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Dev of the Week: Peter Lawrey

03.20.2013
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Every week, we feature a new developer/blogger from the DZone community here and in our newsletter, catching up to find out what they're working on now and what's coming next. This week we're talking to Peter Lawrey, high performance Java developer and blogger at Vanilla Java. Some of Peter's most recent DZone posts include:


Hi Peter! Thanks for talking to us. What have you been working on lately?

I have been developing a simple low latency demonstration program (low micro-seconds latency). It is a skeleton actor pattern based processing engine with derivatives trading in mind.  It records every input and output event/request/message for auditing, restart, deterministic testing.  The overhead of the framework adds less than 10 micro-seconds latency 99.9% of the time and produces next to no garbage (less than one byte per message).

What do you think were some of the most important developments in the Java world in the last year or so?

A significant development which many developers might have missed, that Java 7 is now the only free supported JDK available from Oracle.  A large number of systems still use older versions like Java 6 and Java 5.0, in part because the software they use doesn't support Java 7.  This will become an increasing problem for software providers as I expect Oracle will be releasing new versions and retiring older versions faster than Java has seen for a long time.

Are there any particular developer tools or resources you couldn't live without?

I think every developer should know how to use an IDE, the debugger in the IDE and a performance profiler.  A large number of issues, bugs and performance issues on stack overflow can be solved by using these tools.

Static code analysis can be useful if your IDE helps you fix the issues, otherwise they can go unresolved for the life of the project.

Do you have any favorite open source projects you've contributed to recently?

The main open source project I work on is my own Java Chronicle.  There is a lot of interest in this project, partly because it performs and works differently to most libraries. It is based on systems designed for hedge funds and exchanges, a niche area for Java development.

Do you follow any blogs or Twitter feeds that you would recommend to developers?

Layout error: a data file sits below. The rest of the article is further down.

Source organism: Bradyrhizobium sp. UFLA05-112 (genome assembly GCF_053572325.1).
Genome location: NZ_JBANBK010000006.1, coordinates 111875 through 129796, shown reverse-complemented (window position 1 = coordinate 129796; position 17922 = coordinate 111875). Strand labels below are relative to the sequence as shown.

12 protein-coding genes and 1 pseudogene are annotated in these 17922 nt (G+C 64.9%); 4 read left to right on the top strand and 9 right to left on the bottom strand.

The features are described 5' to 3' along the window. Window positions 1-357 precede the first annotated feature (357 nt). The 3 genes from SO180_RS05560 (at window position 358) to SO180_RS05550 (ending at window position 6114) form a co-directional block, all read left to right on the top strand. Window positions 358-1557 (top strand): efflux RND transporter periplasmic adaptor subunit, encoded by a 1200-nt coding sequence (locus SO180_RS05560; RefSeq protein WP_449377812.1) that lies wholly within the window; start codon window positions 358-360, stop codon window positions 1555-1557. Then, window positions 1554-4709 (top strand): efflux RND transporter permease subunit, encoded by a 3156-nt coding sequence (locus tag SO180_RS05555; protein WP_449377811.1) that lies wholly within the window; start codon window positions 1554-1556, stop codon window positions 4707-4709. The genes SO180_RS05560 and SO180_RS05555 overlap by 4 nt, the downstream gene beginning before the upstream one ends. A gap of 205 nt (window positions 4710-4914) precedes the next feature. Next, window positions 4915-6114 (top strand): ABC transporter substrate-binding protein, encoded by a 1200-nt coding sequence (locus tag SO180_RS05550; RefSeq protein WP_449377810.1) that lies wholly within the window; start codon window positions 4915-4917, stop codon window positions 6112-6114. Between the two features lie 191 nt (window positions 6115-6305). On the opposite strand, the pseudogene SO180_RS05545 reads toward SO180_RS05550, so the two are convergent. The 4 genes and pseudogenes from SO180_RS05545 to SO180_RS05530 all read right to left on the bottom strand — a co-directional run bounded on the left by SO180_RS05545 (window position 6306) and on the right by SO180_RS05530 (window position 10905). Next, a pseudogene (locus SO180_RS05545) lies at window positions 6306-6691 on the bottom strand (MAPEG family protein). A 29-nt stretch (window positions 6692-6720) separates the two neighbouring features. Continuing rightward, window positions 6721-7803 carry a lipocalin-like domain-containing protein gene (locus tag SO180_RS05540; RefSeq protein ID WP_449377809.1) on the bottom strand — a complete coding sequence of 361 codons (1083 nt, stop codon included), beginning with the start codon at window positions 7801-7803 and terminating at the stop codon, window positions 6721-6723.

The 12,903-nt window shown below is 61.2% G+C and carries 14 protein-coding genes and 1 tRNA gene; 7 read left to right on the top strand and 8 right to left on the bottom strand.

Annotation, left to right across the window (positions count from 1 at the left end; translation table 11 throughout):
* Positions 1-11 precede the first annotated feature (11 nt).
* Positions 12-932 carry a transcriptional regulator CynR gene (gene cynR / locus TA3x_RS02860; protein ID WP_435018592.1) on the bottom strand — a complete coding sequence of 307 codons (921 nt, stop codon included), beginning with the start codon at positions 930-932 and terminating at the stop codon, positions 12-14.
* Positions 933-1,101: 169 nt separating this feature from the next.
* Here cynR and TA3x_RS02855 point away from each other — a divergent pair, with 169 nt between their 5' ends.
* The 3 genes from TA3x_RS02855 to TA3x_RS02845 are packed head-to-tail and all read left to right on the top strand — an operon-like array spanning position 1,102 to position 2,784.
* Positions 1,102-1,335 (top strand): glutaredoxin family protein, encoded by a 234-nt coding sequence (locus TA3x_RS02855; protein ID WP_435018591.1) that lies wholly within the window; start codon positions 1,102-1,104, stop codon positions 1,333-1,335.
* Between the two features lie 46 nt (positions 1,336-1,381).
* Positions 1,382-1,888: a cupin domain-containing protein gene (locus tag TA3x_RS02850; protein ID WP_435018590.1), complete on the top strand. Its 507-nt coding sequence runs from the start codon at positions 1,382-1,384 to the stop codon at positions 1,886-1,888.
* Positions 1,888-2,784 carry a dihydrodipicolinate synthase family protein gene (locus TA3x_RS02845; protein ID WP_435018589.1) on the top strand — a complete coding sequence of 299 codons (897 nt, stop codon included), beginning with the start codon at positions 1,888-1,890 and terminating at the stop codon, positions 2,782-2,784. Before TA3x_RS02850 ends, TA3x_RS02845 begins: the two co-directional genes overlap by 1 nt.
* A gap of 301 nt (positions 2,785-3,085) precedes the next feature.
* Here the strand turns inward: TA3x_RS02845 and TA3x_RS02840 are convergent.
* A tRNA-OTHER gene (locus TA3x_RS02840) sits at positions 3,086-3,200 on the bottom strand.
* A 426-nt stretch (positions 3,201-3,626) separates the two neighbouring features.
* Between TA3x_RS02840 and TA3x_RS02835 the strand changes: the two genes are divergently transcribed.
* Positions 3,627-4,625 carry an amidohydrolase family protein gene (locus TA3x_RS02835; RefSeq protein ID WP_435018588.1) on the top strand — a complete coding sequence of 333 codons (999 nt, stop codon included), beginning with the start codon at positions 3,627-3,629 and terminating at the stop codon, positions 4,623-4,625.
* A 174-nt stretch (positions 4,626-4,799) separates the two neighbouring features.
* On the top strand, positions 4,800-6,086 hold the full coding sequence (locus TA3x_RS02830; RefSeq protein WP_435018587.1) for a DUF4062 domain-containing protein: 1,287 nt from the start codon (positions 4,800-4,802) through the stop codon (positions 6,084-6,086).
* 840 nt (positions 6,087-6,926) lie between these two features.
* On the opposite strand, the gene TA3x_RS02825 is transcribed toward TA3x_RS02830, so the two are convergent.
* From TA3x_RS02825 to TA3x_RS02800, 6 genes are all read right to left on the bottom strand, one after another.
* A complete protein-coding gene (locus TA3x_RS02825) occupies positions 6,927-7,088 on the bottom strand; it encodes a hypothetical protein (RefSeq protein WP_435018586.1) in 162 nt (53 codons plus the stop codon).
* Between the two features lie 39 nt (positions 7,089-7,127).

I follow Mechanical Sympathy which is interesting if you want really low level design discussions.

You conduct Java performance training -- could you tell us a little bit about that?

The training is based on years of designing low latency and high throughput trading system for hedge funds and financial institutions.  Many Java developers are so used to developing applications using existing libraries that they have little options if none of the libraries available are suitable from a performance point of view. The purpose of the training is to teach developers the techniques they would need to develop applications which will performance as fast, or faster than anyone would need.

Most of the interest has been around on-site team training where I provide some consulting based on the systems they have and their plans for the future.  I focus on the techniques they would need to make that happen.  I am convinced training should be immediately useful.

Anything else you'd like to mention?

A common question I get is: how to get work on high performance systems?

My answer is to look at their current systems and see if they can improve it's performance.  I usually set a target of 10 times the current latency and throughput.  To start with, you have measure the performance of your system.  Next look at a critical system which you believe could be faster and would benefit from being faster. Improve this component with tuning and some re-writing.  This will give you the experience to work on higher performance systems the next time.  As you repeat this process you can step up to working on higher performance systems.

Thanks, Peter!

Published at DZone with permission of its author, Eric Gregory.

(Note: Opinions expressed in this article and its replies are the opinions of their respective authors and not those of DZone, Inc.)